Dark Daily visits the anatomic pathology department and clinical laboratory at University Health Network
DATELINE: Toronto, Ontario, Canada—Here in the downtown area of Ontario’s largest city is a healthcare organization known as University Health Network (UHN) that operates one of the province’s larger consolidated clinical laboratory organizations. In support of its hospitals, the UHN Laboratory provides an impressive menu of medical laboratory tests.
In Canada, the United States, and other developed nations, there are ongoing efforts to consolidate clinical laboratory testing across multiple hospitals that are clustered nearby to each other. Thus, some outcomes seen today at the UHN laboratory provide useful insights into the benefits of similar projects to integrate—within one lab organization—the medical laboratory testing activities that are delivered to all the hospitals participating in the consolidated laboratory organization.
On Wednesday of this week, Dark Daily editor Robert Michel was welcomed on a laboratory site visit by both the anatomic pathology department and the clinical laboratory. The site visit began in anatomic pathology. The most notable story here is how UHN pathologists are engaged in one of the world’s most advanced efforts to use digital pathology technology in ways that advance patient care.
UHN Pathologists Regularly Use Digital Pathology Technology
Internally, pathologists are now in their seventh year of using telepathology and digital pathology to provide frozen section services to the UHN hospitals that are located close together in Toronto’s downtown district. Externally, UHN pathologists now regularly use digital pathology to support specific anatomic pathology services at three hospitals, one of which is located about 437 miles north of Toronto.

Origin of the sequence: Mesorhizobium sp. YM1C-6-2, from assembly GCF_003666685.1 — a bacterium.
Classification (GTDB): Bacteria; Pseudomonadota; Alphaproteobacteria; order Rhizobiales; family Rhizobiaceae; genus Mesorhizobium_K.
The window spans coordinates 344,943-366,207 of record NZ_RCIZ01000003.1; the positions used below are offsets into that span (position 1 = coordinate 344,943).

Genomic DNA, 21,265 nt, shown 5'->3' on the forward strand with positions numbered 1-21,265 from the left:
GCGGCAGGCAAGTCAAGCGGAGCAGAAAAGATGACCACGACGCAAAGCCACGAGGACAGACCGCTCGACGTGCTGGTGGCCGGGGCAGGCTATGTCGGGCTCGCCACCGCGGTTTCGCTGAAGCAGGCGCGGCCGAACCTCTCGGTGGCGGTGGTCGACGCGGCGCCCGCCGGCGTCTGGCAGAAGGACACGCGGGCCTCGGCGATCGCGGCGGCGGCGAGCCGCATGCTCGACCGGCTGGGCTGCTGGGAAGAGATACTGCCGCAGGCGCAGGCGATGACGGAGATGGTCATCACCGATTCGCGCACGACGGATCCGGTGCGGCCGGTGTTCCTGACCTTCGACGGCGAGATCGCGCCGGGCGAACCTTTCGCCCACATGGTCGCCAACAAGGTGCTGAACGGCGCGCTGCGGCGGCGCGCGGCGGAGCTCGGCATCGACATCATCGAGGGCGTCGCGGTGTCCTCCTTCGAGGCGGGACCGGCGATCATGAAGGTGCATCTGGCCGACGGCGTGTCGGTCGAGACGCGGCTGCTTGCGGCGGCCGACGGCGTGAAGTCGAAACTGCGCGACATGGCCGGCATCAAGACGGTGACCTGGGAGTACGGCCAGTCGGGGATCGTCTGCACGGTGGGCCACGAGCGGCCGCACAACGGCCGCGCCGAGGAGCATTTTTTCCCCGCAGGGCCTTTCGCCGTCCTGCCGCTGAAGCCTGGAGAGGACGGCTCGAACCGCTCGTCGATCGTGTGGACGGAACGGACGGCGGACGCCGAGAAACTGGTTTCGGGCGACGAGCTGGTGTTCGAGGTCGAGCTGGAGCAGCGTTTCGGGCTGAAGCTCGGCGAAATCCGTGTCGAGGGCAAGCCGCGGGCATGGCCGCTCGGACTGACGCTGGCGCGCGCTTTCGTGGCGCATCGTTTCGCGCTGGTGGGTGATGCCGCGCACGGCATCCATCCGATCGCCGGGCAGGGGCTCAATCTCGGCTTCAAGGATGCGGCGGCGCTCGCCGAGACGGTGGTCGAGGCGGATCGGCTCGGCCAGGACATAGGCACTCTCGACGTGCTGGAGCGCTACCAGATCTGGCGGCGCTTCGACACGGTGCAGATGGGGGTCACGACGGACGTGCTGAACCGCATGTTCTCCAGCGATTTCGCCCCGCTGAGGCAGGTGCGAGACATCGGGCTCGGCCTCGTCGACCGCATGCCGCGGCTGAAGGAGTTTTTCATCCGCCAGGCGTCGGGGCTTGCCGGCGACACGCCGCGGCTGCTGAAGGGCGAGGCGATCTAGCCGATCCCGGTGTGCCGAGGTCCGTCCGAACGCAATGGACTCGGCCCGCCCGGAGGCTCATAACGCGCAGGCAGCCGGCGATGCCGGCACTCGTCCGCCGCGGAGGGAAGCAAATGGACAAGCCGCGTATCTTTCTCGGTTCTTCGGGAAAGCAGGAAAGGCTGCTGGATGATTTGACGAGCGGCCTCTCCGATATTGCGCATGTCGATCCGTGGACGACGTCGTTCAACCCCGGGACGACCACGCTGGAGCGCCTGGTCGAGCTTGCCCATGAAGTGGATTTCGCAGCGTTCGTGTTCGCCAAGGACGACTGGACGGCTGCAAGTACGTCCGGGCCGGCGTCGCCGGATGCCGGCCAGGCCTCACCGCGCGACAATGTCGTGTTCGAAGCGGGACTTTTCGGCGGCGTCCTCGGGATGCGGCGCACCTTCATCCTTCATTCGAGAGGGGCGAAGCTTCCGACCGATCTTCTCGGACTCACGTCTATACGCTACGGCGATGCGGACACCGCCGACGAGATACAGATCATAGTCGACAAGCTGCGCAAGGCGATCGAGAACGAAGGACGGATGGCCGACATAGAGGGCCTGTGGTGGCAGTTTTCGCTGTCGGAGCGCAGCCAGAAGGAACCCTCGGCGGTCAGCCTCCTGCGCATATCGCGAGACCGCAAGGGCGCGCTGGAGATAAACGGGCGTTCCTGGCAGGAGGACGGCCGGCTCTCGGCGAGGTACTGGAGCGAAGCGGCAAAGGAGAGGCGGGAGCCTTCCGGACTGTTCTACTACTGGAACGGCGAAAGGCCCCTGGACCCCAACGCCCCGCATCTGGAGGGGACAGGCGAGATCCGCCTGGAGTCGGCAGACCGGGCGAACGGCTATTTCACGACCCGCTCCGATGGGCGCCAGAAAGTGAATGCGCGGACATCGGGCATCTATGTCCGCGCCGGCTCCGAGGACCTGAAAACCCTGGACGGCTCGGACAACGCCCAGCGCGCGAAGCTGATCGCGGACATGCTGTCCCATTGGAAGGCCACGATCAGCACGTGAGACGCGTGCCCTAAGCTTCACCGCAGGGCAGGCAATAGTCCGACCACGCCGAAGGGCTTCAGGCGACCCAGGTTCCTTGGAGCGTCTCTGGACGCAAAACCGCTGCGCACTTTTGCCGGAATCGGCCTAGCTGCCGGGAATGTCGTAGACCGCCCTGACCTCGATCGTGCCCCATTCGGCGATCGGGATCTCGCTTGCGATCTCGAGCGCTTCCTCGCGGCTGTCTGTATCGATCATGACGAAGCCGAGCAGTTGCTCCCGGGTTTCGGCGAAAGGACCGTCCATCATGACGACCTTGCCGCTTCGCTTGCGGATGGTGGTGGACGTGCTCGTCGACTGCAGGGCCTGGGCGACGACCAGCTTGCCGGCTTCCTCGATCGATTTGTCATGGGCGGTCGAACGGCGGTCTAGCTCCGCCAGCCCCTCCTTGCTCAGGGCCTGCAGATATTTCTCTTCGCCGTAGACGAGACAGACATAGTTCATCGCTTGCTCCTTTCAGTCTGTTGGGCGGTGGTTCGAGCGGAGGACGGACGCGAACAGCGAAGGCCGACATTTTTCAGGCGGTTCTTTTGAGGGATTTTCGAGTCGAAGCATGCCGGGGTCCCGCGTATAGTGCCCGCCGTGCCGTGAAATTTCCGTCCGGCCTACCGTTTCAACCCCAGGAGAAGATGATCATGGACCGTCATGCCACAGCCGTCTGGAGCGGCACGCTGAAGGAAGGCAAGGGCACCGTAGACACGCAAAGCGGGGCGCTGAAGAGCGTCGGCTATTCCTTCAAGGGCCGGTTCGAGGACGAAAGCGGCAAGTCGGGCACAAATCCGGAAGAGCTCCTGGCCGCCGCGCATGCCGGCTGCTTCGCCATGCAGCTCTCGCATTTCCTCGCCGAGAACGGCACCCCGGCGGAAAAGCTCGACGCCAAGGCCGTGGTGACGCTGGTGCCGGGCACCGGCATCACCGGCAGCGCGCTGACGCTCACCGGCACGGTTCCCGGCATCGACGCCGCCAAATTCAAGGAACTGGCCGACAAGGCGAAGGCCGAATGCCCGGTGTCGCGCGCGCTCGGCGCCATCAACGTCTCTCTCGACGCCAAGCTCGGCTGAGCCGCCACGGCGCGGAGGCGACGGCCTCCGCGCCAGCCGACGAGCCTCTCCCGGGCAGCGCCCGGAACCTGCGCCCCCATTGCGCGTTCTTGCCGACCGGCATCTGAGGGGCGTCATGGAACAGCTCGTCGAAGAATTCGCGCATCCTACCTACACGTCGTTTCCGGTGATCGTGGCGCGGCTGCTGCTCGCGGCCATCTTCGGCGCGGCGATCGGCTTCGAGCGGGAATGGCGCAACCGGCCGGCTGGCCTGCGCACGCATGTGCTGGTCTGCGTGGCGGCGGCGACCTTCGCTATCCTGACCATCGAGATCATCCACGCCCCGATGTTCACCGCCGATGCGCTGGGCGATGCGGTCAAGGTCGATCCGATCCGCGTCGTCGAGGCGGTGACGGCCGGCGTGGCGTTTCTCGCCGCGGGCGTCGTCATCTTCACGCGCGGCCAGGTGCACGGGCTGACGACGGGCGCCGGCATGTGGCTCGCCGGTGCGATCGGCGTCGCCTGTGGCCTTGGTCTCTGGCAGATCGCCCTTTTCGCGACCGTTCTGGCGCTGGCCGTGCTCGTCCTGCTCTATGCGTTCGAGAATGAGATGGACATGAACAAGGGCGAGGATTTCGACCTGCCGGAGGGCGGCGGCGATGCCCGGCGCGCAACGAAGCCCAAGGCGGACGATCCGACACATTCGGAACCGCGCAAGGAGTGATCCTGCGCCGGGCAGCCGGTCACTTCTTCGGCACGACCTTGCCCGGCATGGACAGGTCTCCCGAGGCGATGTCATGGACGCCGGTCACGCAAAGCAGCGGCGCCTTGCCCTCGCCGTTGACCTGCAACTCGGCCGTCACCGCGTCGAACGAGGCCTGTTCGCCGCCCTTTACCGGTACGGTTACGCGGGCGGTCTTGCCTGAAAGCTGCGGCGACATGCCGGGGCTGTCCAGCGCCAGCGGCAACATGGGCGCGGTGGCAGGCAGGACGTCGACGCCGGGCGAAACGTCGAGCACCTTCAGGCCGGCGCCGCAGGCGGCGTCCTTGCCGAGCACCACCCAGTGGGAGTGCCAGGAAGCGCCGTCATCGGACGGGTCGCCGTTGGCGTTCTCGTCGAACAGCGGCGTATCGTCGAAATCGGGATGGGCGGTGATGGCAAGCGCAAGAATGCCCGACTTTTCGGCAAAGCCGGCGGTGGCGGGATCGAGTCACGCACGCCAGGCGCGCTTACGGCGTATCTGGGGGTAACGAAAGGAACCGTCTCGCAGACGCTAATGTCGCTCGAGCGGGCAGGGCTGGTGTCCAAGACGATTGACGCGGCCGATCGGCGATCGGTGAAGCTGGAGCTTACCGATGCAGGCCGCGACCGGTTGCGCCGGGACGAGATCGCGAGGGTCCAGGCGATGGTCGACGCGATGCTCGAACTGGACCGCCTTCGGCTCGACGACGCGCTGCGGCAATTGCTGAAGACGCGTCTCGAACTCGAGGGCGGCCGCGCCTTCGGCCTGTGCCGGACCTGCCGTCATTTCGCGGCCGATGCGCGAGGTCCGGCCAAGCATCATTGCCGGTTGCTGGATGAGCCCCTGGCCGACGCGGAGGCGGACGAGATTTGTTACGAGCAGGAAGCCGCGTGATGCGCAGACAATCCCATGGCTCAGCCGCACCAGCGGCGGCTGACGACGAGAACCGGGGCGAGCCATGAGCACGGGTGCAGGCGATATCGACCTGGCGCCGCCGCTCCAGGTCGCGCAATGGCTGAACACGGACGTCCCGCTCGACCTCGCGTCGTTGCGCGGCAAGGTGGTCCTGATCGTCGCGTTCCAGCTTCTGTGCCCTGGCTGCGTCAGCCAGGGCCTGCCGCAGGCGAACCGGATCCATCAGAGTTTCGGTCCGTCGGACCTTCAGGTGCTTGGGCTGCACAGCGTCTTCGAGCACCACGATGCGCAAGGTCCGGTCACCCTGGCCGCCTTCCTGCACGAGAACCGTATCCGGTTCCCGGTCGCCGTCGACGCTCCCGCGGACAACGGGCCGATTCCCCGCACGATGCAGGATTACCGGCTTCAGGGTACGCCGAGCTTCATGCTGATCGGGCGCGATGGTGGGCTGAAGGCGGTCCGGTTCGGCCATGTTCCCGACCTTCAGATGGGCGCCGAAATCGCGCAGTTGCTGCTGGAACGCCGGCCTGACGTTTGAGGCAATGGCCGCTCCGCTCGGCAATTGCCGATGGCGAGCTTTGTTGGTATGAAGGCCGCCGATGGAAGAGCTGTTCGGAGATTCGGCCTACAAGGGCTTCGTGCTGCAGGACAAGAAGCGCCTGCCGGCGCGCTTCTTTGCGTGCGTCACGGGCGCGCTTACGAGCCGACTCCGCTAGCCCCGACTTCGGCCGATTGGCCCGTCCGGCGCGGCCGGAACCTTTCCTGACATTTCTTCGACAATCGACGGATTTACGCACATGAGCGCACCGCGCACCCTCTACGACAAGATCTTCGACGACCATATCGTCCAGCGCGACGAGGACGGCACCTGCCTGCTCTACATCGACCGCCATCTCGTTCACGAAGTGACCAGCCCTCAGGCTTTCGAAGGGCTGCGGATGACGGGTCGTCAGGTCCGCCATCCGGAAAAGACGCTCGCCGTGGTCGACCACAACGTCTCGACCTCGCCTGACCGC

Details of this innovative use of digital pathology services were provided by Jagdish Butany, M.D., MBBS, MS, FRCPC, and Andrew Evans, M.D., Ph.D., FRCPC. The frozen section service, when it was first instituted in 2004, had several goals.
First, the pathologists wanted to shorten the time to answer for the referring surgeons. Second, the pathologists wanted to eliminate the need to physically travel from one hospital to the next to be physically present when the frozen section images were available for viewing. Third, by transmitting the digital image from the hospital where the surgery was happening to the central pathology office at UNH, it would make it possible for the pathologist to have colleagues review certain frozen section images to ensure the accuracy of the findings reported to the surgeon.
These goals were met and surgeons and pathologists are fully satisfied with this digital pathology arrangement. UHN pathologists next saw an opportunity to use digital pathology to provide frozen section support to the Timmins and District Hospital, located 437 miles north of Toronto. This arrangement is used on days when Timmins Hospital has no pathologist on site and has similarly proved successful.